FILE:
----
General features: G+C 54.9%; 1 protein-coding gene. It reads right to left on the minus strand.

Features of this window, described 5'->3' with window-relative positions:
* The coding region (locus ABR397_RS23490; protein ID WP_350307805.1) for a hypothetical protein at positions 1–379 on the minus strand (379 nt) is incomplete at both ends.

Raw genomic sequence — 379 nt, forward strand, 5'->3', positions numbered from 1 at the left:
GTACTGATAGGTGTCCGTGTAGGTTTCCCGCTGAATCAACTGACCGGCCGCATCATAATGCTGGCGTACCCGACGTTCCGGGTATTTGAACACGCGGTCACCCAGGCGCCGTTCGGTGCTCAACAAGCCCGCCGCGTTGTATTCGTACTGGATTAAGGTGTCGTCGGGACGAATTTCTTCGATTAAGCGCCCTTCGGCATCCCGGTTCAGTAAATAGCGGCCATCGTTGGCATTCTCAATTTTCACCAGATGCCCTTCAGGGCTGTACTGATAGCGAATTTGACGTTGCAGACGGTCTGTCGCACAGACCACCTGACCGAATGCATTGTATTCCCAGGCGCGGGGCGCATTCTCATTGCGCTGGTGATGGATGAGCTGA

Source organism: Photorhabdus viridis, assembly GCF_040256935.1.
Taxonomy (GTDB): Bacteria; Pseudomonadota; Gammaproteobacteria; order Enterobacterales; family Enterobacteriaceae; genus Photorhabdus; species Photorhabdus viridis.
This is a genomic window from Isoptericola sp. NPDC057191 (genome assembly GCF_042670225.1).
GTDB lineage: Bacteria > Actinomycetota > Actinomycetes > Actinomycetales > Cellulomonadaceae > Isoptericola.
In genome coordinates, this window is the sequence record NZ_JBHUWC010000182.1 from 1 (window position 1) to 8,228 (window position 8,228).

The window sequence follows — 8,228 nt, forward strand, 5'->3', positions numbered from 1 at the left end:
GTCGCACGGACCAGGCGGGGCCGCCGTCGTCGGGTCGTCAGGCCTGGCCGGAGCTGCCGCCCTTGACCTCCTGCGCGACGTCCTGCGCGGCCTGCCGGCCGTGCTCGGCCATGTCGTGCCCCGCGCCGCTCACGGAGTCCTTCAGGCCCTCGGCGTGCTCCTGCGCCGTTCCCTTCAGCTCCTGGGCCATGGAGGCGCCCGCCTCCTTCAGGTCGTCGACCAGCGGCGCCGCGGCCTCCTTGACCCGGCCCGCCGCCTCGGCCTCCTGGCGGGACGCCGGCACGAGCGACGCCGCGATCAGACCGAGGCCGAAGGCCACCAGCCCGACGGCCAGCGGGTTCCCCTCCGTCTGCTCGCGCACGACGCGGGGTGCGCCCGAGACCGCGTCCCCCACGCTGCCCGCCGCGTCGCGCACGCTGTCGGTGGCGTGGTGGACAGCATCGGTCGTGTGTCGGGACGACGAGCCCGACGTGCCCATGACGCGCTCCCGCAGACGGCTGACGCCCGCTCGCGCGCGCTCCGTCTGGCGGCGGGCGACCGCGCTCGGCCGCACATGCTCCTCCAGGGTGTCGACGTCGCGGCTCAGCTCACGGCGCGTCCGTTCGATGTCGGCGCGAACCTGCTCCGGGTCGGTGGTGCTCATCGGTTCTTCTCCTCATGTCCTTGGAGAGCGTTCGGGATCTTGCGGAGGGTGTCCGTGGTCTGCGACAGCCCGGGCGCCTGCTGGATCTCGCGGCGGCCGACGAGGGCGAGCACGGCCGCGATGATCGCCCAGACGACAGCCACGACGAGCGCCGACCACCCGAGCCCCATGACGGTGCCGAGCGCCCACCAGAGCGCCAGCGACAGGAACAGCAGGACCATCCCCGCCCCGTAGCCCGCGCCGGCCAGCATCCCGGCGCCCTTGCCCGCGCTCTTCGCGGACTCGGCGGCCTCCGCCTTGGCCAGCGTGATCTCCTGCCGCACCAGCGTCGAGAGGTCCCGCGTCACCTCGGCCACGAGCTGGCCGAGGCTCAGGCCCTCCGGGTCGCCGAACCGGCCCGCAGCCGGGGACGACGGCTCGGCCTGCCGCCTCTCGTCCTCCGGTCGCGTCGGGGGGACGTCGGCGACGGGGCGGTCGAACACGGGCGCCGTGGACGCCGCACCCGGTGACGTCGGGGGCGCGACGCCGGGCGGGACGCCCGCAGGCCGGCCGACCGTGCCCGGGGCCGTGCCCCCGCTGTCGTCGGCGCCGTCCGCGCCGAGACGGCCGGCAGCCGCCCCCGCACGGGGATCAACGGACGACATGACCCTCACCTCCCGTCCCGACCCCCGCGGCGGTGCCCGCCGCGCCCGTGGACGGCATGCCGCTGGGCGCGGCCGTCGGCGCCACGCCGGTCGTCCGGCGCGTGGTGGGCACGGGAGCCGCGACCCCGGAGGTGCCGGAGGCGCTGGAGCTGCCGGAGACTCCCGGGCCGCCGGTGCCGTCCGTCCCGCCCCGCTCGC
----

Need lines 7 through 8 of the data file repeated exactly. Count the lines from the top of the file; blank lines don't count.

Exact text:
Taxonomy (GTDB): Bacteria; Pseudomonadota; Gammaproteobacteria; order Enterobacterales; family Enterobacteriaceae; genus Photorhabdus; species Photorhabdus viridis.
This is a genomic window from Isoptericola sp. NPDC057191 (genome assembly GCF_042670225.1).